All of Whatcom votes on Nov. 3
WHATCOM — Jeff McClure, a commissioner of Public Utility District No. 1 of Whatcom County since 2009, will seek reelection this fall.
McClure, a founding partner in his Bellingham architectural firm, is running in District 1, which includes much of Bellingham plus Sudden Valley, Van Zandt, Acme and Glenhaven. However, the entire county will vote on the position, which has a six-year term, in the Nov. 3 general election.
McClure said he chose to run for another term because the PUD is facing a rapidly changing economic and environmental future. Without his experience, only one of three commissioners would have more than two years of service on the board.
The two other commissioners are Atul Deshmane, elected in 2018, and Michael J. Murphy, elected in 1998. McClure is the current board president.
This elected position pays $30,804 annually.
This is a critical time due to climate change, the coronavirus pandemic and the impending closure of Alcoa Intalco Works, a major PUD customer, he added.
McClure said he is proud of all the PUD does accomplish.
“Whatcom County PUD No. 1 has been amazingly productive in the last two years, all without seeking property taxes from residents and businesses,” he said. “Last year, the PUD entered into an interlocal agreement with the Port of Bellingham to extend broadband infrastructure throughout the county. In 2018 the PUD created a pilot program in conjunction with the state Department of Health to work with water associations throughout the county and help them meet more stringent drinking water standards so they are able to access state and federal grants.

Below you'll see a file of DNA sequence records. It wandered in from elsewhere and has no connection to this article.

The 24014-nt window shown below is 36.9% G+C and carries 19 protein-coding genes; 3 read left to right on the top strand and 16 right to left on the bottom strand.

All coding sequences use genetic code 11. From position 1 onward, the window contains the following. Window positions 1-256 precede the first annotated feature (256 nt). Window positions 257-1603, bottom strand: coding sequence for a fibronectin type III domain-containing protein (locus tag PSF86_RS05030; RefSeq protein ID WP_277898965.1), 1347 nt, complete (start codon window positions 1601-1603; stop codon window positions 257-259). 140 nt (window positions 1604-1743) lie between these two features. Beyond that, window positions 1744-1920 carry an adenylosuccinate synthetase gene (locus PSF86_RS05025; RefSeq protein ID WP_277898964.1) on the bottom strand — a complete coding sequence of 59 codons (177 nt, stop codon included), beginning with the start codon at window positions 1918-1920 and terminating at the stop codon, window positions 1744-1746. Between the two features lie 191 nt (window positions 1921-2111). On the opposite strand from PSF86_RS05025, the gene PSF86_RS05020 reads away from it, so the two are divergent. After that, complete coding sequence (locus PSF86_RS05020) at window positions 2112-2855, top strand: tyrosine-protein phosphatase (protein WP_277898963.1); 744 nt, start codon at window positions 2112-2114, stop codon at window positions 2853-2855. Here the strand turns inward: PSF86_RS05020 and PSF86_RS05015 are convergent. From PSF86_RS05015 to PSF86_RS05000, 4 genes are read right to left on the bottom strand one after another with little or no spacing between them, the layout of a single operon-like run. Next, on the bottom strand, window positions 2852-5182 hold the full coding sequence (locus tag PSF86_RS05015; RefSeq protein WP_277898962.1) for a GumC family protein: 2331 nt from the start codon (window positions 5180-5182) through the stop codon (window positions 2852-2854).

“The PUD also has been working with a locally based manufacturing company to develop a new technology to process dairy waste before it becomes a problem in the watershed. The project was the first of its kind in Washington State.”
The PUD is actively involved in watershed planning and maintaining services to its current service area at Cherry Point and Grandview Industrial Park near Interstate 5, McClure said.
“As the world moves into a transitional energy economy, the PUD is preparing to anticipate what that will mean for Cherry Point,” McClure said. “This industrially zoned area has been and continues to be the location of many family-wage jobs. The PUD and the Port of Bellingham are working closely to discover what the next chapter for Cherry Point looks like. That future should be a reflection of the sustainable economy and may include development of a sustainable technology campus, large-scale solar or production of other sustainable energy resources.”
McClure has been practicing architecture in Bellingham since 1983. The 15-member RMC Architects firm has designed numerous projects in northwest Washington.
For more on McClure’s campaign, call 360-224-8432. A website and Facebook page will be live later.